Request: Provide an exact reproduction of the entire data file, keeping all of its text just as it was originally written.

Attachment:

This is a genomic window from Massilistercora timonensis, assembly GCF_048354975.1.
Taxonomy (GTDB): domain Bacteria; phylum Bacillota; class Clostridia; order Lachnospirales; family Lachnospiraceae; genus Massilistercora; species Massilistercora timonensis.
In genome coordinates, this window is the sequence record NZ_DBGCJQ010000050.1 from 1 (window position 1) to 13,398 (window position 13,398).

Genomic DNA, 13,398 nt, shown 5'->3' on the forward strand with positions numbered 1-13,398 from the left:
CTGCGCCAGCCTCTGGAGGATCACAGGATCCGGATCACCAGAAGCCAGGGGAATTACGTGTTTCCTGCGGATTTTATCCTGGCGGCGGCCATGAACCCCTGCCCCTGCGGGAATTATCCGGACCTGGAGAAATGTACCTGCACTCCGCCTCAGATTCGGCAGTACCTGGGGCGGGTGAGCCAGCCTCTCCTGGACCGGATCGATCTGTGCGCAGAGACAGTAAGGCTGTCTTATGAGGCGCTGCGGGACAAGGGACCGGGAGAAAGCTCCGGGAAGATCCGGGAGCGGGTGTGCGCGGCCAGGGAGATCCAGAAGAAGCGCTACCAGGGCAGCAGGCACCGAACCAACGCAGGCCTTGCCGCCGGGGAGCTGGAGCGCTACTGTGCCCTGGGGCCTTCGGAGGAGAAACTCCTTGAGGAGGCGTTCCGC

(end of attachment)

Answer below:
This is a genomic window from Massilistercora timonensis, assembly GCF_048354975.1.
Taxonomy (GTDB): domain Bacteria; phylum Bacillota; class Clostridia; order Lachnospirales; family Lachnospiraceae; genus Massilistercora; species Massilistercora timonensis.
In genome coordinates, this window is the sequence record NZ_DBGCJQ010000050.1 from 1 (window position 1) to 13,398 (window position 13,398).

Genomic DNA, 13,398 nt, shown 5'->3' on the forward strand with positions numbered 1-13,398 from the left:
CTGCGCCAGCCTCTGGAGGATCACAGGATCCGGATCACCAGAAGCCAGGGGAATTACGTGTTTCCTGCGGATTTTATCCTGGCGGCGGCCATGAACCCCTGCCCCTGCGGGAATTATCCGGACCTGGAGAAATGTACCTGCACTCCGCCTCAGATTCGGCAGTACCTGGGGCGGGTGAGCCAGCCTCTCCTGGACCGGATCGATCTGTGCGCAGAGACAGTAAGGCTGTCTTATGAGGCGCTGCGGGACAAGGGACCGGGAGAAAGCTCCGGGAAGATCCGGGAGCGGGTGTGCGCGGCCAGGGAGATCCAGAAGAAGCGCTACCAGGGCAGCAGGCACCGAACCAACGCAGGCCTTGCCGCCGGGGAGCTGGAGCGCTACTGTGCCCTGGGGCCTTCGGAGGAGAAACTCCTTGAGGAGGCGTTCCGC